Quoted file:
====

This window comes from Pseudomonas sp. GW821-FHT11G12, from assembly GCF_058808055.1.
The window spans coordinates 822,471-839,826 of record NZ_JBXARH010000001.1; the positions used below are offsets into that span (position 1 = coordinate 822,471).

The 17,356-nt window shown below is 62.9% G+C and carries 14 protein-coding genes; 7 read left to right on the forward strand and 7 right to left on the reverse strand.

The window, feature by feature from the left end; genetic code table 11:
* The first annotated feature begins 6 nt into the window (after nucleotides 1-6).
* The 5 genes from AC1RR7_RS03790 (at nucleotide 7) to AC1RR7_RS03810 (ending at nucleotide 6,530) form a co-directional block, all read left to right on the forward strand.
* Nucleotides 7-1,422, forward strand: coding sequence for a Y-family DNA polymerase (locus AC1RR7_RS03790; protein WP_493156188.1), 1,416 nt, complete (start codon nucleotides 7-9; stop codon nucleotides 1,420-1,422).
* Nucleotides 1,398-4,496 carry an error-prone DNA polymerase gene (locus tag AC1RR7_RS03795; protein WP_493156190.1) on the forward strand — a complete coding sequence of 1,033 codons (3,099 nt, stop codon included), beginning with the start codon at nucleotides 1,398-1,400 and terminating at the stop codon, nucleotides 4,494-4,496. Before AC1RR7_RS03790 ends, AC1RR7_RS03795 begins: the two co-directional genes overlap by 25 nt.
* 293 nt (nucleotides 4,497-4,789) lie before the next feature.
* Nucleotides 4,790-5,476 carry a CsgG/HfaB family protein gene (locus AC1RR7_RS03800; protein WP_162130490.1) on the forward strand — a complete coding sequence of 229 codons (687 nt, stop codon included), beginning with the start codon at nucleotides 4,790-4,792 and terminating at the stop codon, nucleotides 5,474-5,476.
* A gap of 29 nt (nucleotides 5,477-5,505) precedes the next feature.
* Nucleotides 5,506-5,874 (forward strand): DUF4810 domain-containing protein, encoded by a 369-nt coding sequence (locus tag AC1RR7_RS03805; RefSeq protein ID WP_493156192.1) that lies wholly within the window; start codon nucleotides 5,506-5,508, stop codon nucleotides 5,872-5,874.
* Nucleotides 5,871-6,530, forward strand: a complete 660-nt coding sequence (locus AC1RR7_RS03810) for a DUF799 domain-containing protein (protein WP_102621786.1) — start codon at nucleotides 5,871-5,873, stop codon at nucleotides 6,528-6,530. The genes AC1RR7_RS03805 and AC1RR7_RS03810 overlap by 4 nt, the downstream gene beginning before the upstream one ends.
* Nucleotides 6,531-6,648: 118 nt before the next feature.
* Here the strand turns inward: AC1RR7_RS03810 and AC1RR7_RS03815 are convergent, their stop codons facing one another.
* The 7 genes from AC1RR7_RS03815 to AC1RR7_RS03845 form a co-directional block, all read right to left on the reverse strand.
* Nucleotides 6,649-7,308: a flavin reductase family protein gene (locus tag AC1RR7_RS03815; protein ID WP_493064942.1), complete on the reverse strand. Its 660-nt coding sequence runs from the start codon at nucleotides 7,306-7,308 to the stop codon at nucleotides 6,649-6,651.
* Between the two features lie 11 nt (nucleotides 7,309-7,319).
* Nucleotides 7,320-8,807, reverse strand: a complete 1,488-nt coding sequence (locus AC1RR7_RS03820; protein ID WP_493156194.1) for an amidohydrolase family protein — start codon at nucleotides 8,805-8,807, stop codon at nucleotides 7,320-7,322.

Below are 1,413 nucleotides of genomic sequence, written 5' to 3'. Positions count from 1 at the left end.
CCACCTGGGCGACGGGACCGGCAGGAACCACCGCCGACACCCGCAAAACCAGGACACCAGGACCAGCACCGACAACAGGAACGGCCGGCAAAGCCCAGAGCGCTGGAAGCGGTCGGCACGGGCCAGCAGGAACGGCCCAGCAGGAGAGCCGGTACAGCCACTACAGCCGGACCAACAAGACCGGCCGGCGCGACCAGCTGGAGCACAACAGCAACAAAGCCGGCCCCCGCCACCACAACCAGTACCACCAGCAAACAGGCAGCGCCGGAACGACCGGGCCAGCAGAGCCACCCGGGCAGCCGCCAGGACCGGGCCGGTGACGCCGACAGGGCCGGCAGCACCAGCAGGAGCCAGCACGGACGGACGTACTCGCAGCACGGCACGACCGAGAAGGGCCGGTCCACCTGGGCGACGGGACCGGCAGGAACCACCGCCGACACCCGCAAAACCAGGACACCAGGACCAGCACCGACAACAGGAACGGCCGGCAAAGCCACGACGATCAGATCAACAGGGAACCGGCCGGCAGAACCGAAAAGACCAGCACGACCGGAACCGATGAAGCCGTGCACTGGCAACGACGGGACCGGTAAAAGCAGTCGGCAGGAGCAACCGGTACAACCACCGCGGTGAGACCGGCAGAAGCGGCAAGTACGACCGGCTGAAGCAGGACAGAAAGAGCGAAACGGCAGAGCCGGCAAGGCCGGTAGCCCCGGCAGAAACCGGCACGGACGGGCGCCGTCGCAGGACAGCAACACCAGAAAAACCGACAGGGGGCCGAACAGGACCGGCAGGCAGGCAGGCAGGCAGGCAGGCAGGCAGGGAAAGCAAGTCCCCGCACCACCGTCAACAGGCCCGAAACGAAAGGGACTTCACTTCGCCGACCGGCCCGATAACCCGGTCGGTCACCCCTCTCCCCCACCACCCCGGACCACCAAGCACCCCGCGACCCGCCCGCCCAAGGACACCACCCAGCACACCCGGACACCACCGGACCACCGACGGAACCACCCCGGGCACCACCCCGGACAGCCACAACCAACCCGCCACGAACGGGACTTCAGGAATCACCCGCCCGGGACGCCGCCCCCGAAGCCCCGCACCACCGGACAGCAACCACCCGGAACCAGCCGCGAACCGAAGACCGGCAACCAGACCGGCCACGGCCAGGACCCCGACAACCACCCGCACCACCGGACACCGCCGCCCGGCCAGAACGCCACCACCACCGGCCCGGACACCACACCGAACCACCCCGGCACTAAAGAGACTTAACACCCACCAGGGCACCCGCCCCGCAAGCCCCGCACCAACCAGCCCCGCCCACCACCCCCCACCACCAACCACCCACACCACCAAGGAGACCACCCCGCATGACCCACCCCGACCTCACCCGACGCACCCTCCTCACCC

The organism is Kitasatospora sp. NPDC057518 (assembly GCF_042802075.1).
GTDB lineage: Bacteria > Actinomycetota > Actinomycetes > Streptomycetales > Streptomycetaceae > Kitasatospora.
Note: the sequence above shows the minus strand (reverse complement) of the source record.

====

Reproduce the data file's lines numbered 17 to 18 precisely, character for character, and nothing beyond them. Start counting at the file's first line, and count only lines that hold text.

* Nucleotides 6,649-7,308: a flavin reductase family protein gene (locus tag AC1RR7_RS03815; protein ID WP_493064942.1), complete on the reverse strand. Its 660-nt coding sequence runs from the start codon at nucleotides 7,306-7,308 to the stop codon at nucleotides 6,649-6,651.
* Between the two features lie 11 nt (nucleotides 7,309-7,319).